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From an Architecture of Participation to a Structure for Nurturing Relationships. Swedish Teacher Trainees’ Informal Learning on Facebook. 120307 Fredrik Hanell, PhD student Library and Information Studies Lund University. Why is it a class of Swedish teacher trainees

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from an architecture of participation to a structure for nurturing relationships

From an Architecture of Participation to a Structure for NurturingRelationships

Swedish TeacherTrainees’

InformalLearning on Facebook

120307

Fredrik Hanell, PhD student

Libraryand Information Studies

Lund University

slide3

Why is it a class of Swedish teacher trainees

prefer to engage in learning practices on

Facebook, rather than on the VLE they are

supposed to use for their academic work?

slide4

Mediationalmeans are not alwayscreated in

order to facilitatemediated action.

(Wertsch, 1998)

Facebookwas not originallydeveloped to

facilitatepractices of learning and collaboration.

slide5

Previous research suggests Facebook has been

of littleeducationaluse to date.

(e.g. Hew, 2011; Madgeet al, 2009;Selwyn, 2009)

slide6

However, somestudies highlight the educational

potential of a tool that most students are using

frequentlyand the possibilities to support new

forms of communicationbetween students and

teachers.

(Lampeet al, 2011)

Similarly, Gee(e.g. 2009) argues that schoolscan

(and should) learnfrom computer games.

purpose
Purpose

To explorehow, and why, a class of Swedish

teachertrainees use a Facebook group as an

informalplatform for learningand

communicationrelated to theireducation.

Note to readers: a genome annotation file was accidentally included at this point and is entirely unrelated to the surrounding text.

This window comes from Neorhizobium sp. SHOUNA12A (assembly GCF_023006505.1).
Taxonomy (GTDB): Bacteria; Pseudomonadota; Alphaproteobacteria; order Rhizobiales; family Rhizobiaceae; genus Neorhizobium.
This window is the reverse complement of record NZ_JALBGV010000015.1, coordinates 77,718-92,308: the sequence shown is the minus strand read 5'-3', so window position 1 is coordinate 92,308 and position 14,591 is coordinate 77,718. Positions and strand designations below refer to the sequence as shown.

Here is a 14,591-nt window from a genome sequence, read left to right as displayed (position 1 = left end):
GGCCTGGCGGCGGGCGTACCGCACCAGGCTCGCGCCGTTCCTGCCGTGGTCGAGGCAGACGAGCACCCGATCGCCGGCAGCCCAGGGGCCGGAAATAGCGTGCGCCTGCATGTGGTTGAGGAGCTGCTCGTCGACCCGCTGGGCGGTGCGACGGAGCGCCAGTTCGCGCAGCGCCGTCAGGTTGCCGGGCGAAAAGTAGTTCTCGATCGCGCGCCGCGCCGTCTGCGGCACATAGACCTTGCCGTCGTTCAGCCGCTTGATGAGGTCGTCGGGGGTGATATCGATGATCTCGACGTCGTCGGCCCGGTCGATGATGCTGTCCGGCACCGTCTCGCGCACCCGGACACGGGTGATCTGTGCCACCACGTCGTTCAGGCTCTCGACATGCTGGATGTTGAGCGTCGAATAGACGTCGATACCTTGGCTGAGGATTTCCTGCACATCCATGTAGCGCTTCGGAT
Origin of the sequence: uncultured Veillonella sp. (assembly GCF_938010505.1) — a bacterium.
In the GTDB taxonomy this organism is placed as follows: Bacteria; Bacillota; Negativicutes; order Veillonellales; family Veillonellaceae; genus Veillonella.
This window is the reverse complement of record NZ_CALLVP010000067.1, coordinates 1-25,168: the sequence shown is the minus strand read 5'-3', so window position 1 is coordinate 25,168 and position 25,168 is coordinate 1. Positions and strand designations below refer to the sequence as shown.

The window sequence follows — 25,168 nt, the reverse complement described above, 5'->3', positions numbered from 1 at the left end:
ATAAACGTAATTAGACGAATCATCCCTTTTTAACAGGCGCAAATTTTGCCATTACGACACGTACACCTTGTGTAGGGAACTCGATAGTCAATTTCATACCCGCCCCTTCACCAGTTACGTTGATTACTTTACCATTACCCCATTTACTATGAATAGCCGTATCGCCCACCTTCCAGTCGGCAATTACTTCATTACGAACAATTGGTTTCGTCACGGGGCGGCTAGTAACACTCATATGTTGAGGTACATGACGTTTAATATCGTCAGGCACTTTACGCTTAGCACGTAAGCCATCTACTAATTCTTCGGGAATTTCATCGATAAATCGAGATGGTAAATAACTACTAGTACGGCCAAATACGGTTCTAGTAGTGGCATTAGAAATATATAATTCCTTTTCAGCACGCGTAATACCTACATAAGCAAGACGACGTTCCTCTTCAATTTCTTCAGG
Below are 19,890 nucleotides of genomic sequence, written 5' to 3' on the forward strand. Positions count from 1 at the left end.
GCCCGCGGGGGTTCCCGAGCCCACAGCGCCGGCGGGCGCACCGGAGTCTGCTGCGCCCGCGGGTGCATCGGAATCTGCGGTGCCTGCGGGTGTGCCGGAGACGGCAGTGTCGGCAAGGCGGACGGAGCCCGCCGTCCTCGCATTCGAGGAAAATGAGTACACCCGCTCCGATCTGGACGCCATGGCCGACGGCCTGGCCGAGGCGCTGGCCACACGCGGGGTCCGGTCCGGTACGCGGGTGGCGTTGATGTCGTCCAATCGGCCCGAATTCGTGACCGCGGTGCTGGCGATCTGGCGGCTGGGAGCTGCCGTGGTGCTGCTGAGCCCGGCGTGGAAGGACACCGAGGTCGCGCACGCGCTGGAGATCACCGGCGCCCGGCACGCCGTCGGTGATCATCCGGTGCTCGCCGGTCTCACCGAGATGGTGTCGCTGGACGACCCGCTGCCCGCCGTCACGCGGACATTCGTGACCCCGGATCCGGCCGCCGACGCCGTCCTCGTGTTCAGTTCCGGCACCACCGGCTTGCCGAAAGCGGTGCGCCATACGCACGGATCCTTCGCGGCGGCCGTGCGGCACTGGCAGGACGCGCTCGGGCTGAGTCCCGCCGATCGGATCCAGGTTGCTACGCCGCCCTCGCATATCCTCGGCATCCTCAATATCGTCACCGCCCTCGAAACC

analytical framework
Analyticalframework

A socio-culturalperspectiveconsidering

mediated action as the main analytical unit (Wertsch, 1998)

The concept of distributedfunds of living

knowledge (cf. Francis, 2010)

method
Method

An ethnographicallyinspiredmethod for data

productionis adopted, including:

participant observation, observationalnotesand

textualand visual datacollectedand arranged

thematically;

semi-structuredinterviewsconductedwith selected

participants

preliminary results
Preliminaryresults

Three main types of conversations are identified:

  • the bulletin board type (e.g. to find information about last-minute changes to schedule)
  • the study group type (study related questions)
  • the nurturing type
slide11

The nurturing, personal element of conversation

(including features such as Like and Comment)

appearsto be important in the process of

negotiatingunderstandingand credibility.

In the Facebook group, an important part of

being information literate is to know how to use the

nurturing element.

slide12

Facebook offers a structure for nurturing

relationships vital whenestablishinga

sustainablecode of reciprocationnecessaryfor

learningpartnerships to function.

(cf. Francis, 2010).

literature
Literature

Francis, R. (2010). The decentring of the traditionaluniversity: the future of (self) education in virtuallyfiguredworlds.

London: Routledge.

Gee, J.P. (2009). Affinityspaces: From age of mythology to today’sschools, at http://www.jamespaulgee.com/node/5,

accessed at 28 February 2012.

Hew, K.F. (2011). Students’ and teachers’ use of Facebook. Computers in Human Behavior, 27:2, 662-676.

Lampe, C., Wohn, D.Y., Vitak, J., Ellison, N.B. & Wash, R. (2011). Student use of Facebook for organizingcollaborative

classroomactivities. Computer-Supported Collaborative Learning, 6, 329-347.

Madge, C., Meek, J., Wellens, J. & Hooley, T. (2009). Facebook, social integration and informallearning at university: ‘It is

more for socialising and talking to friends about work than for actuallydoing work’.

Learning, Media and Technology. 34:2, 141-155.

Selwyn, N. (2009). Faceworking: exploring students’ education-relateduse of Facebook. Learning, Media and

Technology, 34:2, 157-174.

Wertsch, J. (1998). Mind as action. Oxford: Oxford University Press.